Posts Tagged: connection

A Letter

A few years ago I started blogging and dedicated that first blog to my father, Carlos Borgialli. Recently we were in discussion about tango and my travels, isolation, loneliness, why do people want to learn tango, etc. Shortly after he crafted a letter to a doctor friend and he cc’d me on it. I am sharing the letter with you today. (I edited it for grammar and spelling and I took out the parts that weren’t relevant.)

Welcome 2017!

January 5, 2017

Dear Dr. M,

Happy New Year to you!
As you well know, I am not a psychologist or a sociologist but I do have over 40 years of experience managing technical teams and the most challenging experience of being a father.

During the last few weeks I was attracted and intrigued by the US Surgeon General, Vivek Murthy, in his 2016 commencement at the University of Arizona in which, among other things he stated:

 … We have stronger internet connections but weaker personal connections… I learned early on in medicine that isolation was the most common challenge my patients faced. It has real consequences. Isolation and weakening social connections are associated with increased risk of heart disease, declining brain function and shorter life spans.

Dad and I in Mar del Plata

Dad and I in Mar del Plata

I thought that these were issues facing retirees or old people but at the same time my daughter forwarded me a video interview of Simon Sinek regarding the millennials. Among the key points of his presentation there is one passage that caught my attention:

Friendships are superficial they will admit to their friends that they don’t count on their friends, they don’t rely on their friends. They have fun with their friends but they also know that their friends will cancel on them if something better comes along. Deep meaningful relationships are not there because they never practice the skill.

Every generation has its challenges and each generation has found ways to overcome them. However, in all of them, it required interacting with a human being. So social skills were paramount to find a job, a wife, partner, friends, etc. etc. in short, to live in a society.

I drive by a school bus stop every morning and I see the kids waiting and no one is talking, all of them are hooked to their phone. Is this the new norm? They are becoming handicapped because by the time they enter the “workforce” they will need to interact with other humans. However, I am finding that his problem is also affecting the older generations. Watch the mall, lonely people walking alone. Maybe it is an epidemic and we, me, are in denial.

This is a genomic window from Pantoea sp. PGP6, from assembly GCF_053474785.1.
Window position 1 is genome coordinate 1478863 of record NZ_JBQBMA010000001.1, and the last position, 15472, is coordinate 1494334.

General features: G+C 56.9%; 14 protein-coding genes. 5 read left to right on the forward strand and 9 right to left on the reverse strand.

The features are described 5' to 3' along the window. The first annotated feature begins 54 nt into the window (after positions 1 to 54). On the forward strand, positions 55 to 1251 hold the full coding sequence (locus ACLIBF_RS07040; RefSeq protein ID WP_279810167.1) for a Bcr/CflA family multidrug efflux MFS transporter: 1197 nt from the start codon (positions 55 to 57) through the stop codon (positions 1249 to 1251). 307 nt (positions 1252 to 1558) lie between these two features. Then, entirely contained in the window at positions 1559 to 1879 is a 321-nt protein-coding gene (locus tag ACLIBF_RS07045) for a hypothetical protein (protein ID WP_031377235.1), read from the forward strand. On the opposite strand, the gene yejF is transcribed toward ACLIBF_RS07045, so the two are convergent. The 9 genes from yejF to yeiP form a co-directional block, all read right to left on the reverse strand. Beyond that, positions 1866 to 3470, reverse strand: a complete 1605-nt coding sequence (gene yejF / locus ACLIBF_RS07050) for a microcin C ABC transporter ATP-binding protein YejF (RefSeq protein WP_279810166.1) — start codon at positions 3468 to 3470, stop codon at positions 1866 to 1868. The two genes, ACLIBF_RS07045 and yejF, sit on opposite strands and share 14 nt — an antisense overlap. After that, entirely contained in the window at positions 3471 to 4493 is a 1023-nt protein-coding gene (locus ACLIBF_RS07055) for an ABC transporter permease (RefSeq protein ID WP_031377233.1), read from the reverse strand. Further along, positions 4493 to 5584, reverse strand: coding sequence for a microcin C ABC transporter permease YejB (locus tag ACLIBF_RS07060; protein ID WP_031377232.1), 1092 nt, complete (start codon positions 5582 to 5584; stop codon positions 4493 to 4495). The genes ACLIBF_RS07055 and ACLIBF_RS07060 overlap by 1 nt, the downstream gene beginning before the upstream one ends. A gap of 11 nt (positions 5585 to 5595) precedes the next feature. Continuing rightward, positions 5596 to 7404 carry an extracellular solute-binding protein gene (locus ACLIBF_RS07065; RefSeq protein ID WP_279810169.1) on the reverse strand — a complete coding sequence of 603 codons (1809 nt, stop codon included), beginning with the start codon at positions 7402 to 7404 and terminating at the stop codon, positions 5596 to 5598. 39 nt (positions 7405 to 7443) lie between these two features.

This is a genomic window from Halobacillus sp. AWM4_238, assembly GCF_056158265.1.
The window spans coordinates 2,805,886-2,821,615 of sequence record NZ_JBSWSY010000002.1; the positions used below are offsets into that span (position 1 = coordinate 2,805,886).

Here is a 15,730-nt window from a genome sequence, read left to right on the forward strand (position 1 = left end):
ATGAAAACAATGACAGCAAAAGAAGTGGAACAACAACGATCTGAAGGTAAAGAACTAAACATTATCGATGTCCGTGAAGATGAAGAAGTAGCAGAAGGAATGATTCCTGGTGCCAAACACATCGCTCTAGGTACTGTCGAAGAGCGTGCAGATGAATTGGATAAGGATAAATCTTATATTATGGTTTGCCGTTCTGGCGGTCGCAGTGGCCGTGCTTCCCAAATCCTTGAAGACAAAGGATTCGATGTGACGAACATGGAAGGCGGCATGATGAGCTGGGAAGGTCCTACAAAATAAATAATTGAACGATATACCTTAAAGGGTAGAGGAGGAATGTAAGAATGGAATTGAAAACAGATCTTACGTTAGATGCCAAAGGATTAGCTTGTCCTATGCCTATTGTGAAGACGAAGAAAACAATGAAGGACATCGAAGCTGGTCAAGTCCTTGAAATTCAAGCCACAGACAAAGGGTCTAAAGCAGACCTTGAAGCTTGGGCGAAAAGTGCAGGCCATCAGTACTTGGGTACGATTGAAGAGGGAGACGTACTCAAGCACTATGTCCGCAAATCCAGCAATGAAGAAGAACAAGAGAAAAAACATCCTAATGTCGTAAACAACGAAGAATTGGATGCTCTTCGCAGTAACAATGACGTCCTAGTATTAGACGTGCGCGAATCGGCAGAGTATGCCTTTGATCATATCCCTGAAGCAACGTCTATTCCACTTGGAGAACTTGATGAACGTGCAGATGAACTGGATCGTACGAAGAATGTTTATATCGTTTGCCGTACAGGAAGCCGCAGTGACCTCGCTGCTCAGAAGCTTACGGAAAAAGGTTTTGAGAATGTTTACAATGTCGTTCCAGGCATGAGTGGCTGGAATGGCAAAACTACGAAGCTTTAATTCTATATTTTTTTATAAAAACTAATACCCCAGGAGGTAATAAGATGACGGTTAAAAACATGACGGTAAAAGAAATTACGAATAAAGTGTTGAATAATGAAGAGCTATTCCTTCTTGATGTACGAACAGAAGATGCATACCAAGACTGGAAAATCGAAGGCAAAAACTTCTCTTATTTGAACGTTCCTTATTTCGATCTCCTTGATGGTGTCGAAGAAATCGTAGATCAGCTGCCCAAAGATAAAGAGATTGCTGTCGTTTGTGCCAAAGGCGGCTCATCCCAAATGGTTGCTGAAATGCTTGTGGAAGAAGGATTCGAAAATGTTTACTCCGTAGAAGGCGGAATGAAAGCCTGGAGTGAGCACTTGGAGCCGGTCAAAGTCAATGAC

As Mother Teresa said, “loneliness (and the feeling of being unwanted) is the most terrible of poverty”. Are we becoming the richest, most technologically advanced but individually “poor” society?

Technology should be a resource to assist humans and not a vice or addiction just as Simon Sinek stated.

The reality is that technology will continue to evolve and perhaps will make isolation more prevalent. Social media and the likes of Facebook do not create friends, nor do dating sites.

My daughter has a masters in dance and teaches tango, travels all over and she confirmed that loneliness and isolation is one of the reasons why she has so many participants in her classes. Some of them have stated time and again that “tango” has changed their lives. I do not think that tango changed their lives, I think that the mere act of socializing, interacting with others is what Dad and I as toddlermade the difference, a new world for many, perhaps.

And by the way, learning tango is not an easy task but it does promote nonverbal communication and interactions that are not technically assisted. You have to leave your phones, connect with people!!!!

It could be the cheapest medicine for isolation, although insurance does not cover it, but the results could be a longer life.